Convergence Issues Resurface
Department of Agricultural and Consumer Economics
University of Illinois, Urbana-Champaign
Lack of convergence of cash and futures prices at locations approved for delivery of the CBOT corn, soybean, and wheat contracts emerged in mid 2005, as cash prices generally remained well below futures prices at delivery locations at contract maturity. Since late 2008, convergence has generally occurred for the corn and soybean contracts. Except for the September and December 2007 and March 2008 contracts lack of convergence persisted for the wheat contract.
The Chicago Mercantile Exchange made a number of changes to the wheat contract in 2009 and 2010 to address the general lack of convergence. These included an increase in the maximum storage rates on futures contracts, the implementation of a higher seasonal rate from July 18 through December 17, and eventually the implementation of a variable storage rate that provides a mechanism for changing rates based on the carry in the futures market. The delivery instrument was changed from a warehouse receipt to a shipping certificate and additional locations were approved for delivery.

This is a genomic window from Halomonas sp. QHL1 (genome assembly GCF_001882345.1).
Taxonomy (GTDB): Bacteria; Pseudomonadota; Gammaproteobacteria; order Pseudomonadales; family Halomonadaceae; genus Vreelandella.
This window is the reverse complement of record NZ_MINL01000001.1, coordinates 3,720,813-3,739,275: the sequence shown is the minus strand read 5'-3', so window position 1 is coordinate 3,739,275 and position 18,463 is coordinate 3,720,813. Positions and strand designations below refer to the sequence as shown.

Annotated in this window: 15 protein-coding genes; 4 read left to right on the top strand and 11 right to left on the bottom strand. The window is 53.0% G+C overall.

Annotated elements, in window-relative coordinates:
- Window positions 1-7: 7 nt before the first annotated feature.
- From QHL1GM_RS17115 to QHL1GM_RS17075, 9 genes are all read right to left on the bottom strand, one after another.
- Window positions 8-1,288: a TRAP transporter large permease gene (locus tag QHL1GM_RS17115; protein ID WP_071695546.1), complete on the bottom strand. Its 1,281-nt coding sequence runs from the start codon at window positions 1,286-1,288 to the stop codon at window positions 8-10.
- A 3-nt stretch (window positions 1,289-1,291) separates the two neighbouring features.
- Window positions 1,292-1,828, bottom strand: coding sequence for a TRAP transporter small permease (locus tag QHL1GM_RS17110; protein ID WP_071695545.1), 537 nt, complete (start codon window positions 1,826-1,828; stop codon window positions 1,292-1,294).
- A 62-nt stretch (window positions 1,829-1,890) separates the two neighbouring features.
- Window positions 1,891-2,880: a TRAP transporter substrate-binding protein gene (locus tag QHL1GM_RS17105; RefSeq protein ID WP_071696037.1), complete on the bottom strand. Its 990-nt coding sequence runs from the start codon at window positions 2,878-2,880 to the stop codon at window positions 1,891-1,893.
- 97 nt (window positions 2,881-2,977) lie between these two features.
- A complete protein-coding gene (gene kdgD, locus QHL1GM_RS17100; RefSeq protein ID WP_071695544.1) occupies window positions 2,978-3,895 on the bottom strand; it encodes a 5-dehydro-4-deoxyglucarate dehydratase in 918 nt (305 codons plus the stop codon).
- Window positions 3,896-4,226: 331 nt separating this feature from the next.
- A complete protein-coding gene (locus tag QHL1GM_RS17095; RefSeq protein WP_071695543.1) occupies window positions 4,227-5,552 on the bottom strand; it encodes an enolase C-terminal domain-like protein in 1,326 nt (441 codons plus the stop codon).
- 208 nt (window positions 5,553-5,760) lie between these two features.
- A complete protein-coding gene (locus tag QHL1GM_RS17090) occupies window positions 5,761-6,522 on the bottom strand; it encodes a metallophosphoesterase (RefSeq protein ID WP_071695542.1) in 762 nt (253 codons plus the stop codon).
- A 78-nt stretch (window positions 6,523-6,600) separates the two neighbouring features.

Convergence performance for the CBOT wheat contract gradually improved from September 2008 through the July 2010 contract, when convergence was achieved. It appeared that the changes in the specifications of the contract were successful in solving the convergence problem. However, convergence did not occur with the September 2010 contact. Cash bids on the first delivery day for that contract at river delivery locations ranged from $.50 to $1.25 under the September futures price. In addition, there was a lack of convergence with the September 2010 corn contract. Cash corn bids at Illinois River locations approved for delivery ranged from $.20 to $.40 under the September futures price on the first delivery day for that contract.
While convergence had not become a widespread issue for the KCBOT and MGEX wheat contracts, poor performance at both exchanges has occurred since late 2007. The extremely weak basis at non-delivery locations in these markets at harvest time this year resulted in a sudden concern about convergence performance for both of those contracts.
While performance during the maturity of one or two contracts may not be indicative of further problems, non-convergence is back in the news.